So the other wise sleeping fire in me FLARED up when I suggested the two take on an impromptu visit over spring break and the idea was shot down.

The two – the son and his father- had been on the phone a good few minutes dialoguing back and forth on the kids experience at church that morning and other topics. The conversation had been going pretty well up until the dad began reprimanding the son on being obedient throughout the week – a conversation that he and I had shared earlier in the week. As they were face timing, I observed the look on the son’s face as his fathers voice became stern, reminding him that he would get in trouble if he did not listen. I appreciated the reminder, as my son had been getting out of hand lately, but his timing was dead awful.

The episode his father was speaking of took place days prior in which my son lashed out into an uncontrollable toddler fit. Again, this was days ago, hence it was the furthest thing from my three years olds mind. This was the first time the two had spoken this week. So my son was oblivious to why dad was getting on him. Immediately his body language and facial expressions changed. He was ready to get off the phone. His eyes immediately went down. “Do you hear me son” his dad said. The son was quiet. “Do you hear me!” His dad asked again. “Yes ma’am.” He said to his father. “I’m not a ma’am, I’m a sir.” His father corrected him. I allowed their exchange to finish before I reared my face on the FaceTime. I usually never show my face. I leave it as an interaction between the two. Only on occasion will my voice from back chime in with information when it’s needed like when his father asks for clarity on something and my son doesn’t have the answer.

Sensing my sons uncomfortability, and noting his earlier reaction to my suggestion to call his father, it came to me that maybe this was why he didn’t like calling his father. It seemed that each time he was on the phone, there was a disciplining moment, his father attempting to portray authority, but there was not often enough an “off-set” moment. What I mean by that is traditionally, a father is in the household or physically available full time by being in proximity. The fact that my son lives states away from his dad and only engages him part time from a distance (voice over the phone or FaceTime) it could seem that my son sees his father in a potentially negative or passive light. I didn’t like the thought that came to me as I replayed my sons response, “I don’t want to call daddy.” With the the look now on his face as he was reprimanded. It dawned on me: “he doesn’t have enough positive reinforcement – physical or emotional interactions with his father.” Not only that, he can’t reach out and touch or hug his father later on after an argument like he does mommy, so no, most times he isn’t happy to “call” daddy.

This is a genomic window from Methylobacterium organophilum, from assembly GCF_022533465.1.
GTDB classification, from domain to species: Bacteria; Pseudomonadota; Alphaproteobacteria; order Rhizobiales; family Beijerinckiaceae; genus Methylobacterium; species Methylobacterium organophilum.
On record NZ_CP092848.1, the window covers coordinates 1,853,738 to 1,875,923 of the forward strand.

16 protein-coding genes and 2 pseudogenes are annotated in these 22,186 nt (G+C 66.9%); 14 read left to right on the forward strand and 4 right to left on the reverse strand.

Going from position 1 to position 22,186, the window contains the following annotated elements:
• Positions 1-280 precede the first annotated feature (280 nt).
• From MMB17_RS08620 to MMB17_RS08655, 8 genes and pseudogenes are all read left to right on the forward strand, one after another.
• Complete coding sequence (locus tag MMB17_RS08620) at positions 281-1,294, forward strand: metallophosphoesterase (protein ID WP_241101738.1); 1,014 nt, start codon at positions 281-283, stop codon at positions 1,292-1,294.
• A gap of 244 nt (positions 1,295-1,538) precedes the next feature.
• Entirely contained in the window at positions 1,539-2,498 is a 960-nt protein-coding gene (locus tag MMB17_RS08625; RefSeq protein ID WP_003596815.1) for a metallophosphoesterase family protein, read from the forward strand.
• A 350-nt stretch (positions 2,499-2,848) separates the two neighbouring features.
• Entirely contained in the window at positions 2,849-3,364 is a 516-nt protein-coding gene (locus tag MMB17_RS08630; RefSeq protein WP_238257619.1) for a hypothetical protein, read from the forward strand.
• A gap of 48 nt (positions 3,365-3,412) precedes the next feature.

My mind immediately went to a previous note that I had give. His father, “he really needs to see you soon.” I had just texted that to his father a week prior so hence today’s suggestion popped up in response to my mommy intuition: lHey what are you doing this week for spring break?” I asked. I had been meaning to ask him a week or so prior to this point but never got around to coordinating it. But what the heck I figured. “Do you have plans this week, MondayFriday?” I asked.
I got Cedrick this week he said, why what’s up?” He answered. I was thinking maybe I could bring the little one up there for a few days. I said. ” I got Ced and have to take him out of town with me in a few days because his moms out of town. I mean this is last minute.”

My sons father travels regularly so that was nothing new, and having his first born son Ced with him was nothing new either, in fact they live in the same city and he has him often – even picks him up from school regularly. I could agree that this “thought to fly his youngest son to see him” during spring break was last minute but yet I was pissed at his response. I was pissed at the undertone that my son would be an inconvenience because he had his other son for a few days and that he has to take him out of town with him. Bullshit I’m feeling. This was a bullshitish reply, point blank period. Whatever went thru his mind when he said it, it was the wrong thing to say, in my mind. “That’s fine, I know it’s last minute, we’ll just plan it better for another time.” I responded. Unsure if it was the irritated look that took over my face or my rushed tone to get him off the phone now that had him double thinking. “Well u can go ahead and bring him if you have time.” He said. It was too late, my temperature had already been spiked. “Nope, that’s ok. I responded. We’ll go somewhere else.”

With SXSW here in Texas, friends and family were asking for us to come down to spend time.

“What do you mean y’all will just go somewhere else. His father asked. “Don’t worry about it. We’ll better plan and bring him another time. I have to go. I said, “Tell your dad bye son.”
It sucks being a single mom having to coordinate with a long-distance part time dad. Was I wrong to get upset at the undertones of his reply? Maybe. But it’s an everyday struggle to balance communication, schedules and the emotional well being of a child. My prayer is that we all get better by and by. SXSW- Austin, TX here we come!

Question for other mommy’s: What would you have done? How would you have responded? Let Sky know your thoughts! @ispyskyhouston@gmail.com